Unpitched sounds used in music are found in the percussion section of an orchestra: the bass drum, cymbals, tambourine and snare drum, to name a few. Not all drums are unpitched, however; the timpani (kettle-drums) are tuned to specific pitches—in fact, modern timpani are equipped with pedals that enable the player to change the pitch with one simple movement. Back in 1837, when Hector Berlioz composed his mammoth Requiem, he called for a gigantic orchestra with 16 timpani; today, thanks to the use of pedals, it can be performed with only four.


This is indicated in a score by a variety of markings, called dynamics, usually involving the letters p (for piano, or soft) and f (for forte, or loud). [This is the origin of the name for the piano. Created by Bartolommeo Cristofori around 1700, it was originally called “gravicembalo col piano e forte,” in other words, a great keyboard that could play soft and loud. Prior to that time, keyboard instruments created sound by plucking the string, which did not allow for variations of loudness. Cristofori’s new instrument struck the string with a hammer, and the amount of force used by the player determined how loud the note would sound. The instrument’s name was shortened first to “pianoforte” and later to simply “piano.” Nowadays, early pianos or replicas thereof are often referred to as “fortepianos” to distinguish them from the modern variety.]

In most instances, the dynamic range runs from ppp (pianissimo, extremely soft) to fff (fortissimo, extremely loud), although some composers toward the end of the 19th century started to push the envelope, so to speak, by going as far as ffff and even fffff. At the other end of the spectrum, Verdi used ppppp in his 1874 Requiem; and Tchaikovsky, not to be outdone, indicated pppppp in his Symphony No. 6 of 1893.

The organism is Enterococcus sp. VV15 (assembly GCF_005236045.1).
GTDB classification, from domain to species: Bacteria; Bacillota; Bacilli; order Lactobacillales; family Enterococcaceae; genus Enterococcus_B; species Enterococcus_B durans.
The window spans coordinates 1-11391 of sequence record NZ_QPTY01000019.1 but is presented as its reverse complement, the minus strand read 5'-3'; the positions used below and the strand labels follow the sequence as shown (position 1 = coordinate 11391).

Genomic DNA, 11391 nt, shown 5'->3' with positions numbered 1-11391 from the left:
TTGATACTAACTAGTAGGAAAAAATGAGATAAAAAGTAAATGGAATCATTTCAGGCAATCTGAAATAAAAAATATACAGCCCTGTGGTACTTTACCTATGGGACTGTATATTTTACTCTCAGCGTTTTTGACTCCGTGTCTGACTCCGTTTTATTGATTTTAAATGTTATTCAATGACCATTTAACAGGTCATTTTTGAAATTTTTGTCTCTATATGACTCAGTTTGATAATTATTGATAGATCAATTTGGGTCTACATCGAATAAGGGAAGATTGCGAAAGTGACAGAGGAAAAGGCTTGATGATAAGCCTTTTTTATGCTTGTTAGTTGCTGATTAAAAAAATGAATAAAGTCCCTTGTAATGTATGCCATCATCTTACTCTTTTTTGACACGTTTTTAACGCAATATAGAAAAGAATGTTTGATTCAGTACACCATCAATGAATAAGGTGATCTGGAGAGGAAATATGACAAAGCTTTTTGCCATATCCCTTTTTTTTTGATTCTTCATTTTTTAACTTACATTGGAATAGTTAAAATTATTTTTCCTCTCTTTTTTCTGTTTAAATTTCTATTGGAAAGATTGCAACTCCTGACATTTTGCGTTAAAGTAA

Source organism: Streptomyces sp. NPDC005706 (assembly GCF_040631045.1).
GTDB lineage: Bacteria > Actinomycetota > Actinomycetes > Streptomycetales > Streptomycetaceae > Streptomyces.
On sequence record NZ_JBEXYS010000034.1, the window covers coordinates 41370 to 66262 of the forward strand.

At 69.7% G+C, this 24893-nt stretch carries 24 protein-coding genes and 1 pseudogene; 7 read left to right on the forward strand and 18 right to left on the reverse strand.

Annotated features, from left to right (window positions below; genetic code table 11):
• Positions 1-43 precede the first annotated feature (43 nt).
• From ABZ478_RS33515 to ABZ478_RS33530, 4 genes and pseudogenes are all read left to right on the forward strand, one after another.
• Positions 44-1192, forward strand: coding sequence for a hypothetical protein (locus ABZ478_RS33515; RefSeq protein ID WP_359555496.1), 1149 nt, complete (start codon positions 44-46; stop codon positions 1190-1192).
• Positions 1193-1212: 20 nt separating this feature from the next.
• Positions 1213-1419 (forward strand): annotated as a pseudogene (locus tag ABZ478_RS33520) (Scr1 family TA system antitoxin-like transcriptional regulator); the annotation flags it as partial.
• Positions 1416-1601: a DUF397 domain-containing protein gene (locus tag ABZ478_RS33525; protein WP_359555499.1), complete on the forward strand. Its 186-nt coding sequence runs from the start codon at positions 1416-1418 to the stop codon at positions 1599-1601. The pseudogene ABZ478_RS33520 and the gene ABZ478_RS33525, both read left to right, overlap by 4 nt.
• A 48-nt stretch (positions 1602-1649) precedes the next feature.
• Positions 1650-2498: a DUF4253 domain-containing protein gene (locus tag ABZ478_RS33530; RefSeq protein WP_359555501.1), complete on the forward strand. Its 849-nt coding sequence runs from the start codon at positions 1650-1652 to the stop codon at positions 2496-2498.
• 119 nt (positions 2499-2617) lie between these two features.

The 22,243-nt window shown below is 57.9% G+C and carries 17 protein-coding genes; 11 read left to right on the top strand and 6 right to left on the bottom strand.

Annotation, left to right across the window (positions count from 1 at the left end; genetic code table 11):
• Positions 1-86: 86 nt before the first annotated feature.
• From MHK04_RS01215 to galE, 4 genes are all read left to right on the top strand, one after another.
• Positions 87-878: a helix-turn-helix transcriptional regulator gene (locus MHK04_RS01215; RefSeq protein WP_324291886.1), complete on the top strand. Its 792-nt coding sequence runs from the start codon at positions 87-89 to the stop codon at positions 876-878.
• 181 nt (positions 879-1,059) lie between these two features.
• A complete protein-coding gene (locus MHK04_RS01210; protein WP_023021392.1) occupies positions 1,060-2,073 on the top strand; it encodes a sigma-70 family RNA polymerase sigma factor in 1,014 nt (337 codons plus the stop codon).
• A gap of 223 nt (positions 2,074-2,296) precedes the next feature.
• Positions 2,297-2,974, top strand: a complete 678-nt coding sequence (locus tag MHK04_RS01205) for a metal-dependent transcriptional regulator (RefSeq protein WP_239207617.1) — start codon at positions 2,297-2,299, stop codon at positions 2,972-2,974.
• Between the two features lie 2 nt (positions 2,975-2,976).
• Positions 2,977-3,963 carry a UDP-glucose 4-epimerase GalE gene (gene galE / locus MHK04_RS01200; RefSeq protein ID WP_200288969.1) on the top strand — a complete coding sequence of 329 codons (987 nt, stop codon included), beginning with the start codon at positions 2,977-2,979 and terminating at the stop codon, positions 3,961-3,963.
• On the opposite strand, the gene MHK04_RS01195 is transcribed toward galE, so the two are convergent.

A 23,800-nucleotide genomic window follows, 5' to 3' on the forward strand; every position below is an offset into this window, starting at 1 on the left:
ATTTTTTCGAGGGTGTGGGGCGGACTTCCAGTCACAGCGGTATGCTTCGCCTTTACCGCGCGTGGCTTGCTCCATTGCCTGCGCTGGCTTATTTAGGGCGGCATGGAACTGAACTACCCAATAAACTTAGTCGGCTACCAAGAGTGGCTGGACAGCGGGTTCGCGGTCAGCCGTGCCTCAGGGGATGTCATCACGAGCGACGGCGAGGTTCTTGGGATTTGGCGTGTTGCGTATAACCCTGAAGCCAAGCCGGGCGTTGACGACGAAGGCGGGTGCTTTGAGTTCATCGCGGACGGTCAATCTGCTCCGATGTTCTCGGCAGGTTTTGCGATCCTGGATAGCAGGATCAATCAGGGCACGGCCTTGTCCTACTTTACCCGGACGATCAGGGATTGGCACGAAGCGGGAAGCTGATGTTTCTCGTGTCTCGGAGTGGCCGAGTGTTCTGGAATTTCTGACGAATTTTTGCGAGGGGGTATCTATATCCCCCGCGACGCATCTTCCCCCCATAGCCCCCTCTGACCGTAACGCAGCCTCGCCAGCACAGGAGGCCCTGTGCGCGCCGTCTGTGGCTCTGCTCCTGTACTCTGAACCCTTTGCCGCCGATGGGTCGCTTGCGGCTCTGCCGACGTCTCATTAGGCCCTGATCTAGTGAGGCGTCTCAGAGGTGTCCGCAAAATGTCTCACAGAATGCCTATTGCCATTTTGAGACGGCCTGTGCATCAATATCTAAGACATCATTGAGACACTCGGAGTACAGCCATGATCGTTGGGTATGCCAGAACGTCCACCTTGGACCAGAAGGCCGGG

This refers to the quality of a sustained note as determined by the particular overtones a tone comprises. A note without any overtones, such as a tone generated by a synthesizer, is very flat and eerie-sounding; used exclusively, such tones would become either extremely boring or, worse, extremely grating.

To get a concept of overtones (or partials or harmonics, as they are sometimes called), think of a single vibrating string. Under normal conditions, the string vibrates at a particular rate, called the fundamental, which determines its pitch. But as it vibrates freely, it also subdivides itself into halves, thirds, fourths, etc., each subdivision producing a very faint note higher than the fundamental. For example, a string vibrating at one pitch will also produce a tone one octave higher, then a perfect fifth above that, a perfect fourth above that, a major third above that, a minor third above that, and so on. All of these tones are present in theory; in reality, the physical design of an instrument will determine which overtones are present and how prominent they are. The various arrangements of overtones in any instance are largely what give each instrument its distinct sound quality. This is further complicated by each note’s “envelope.”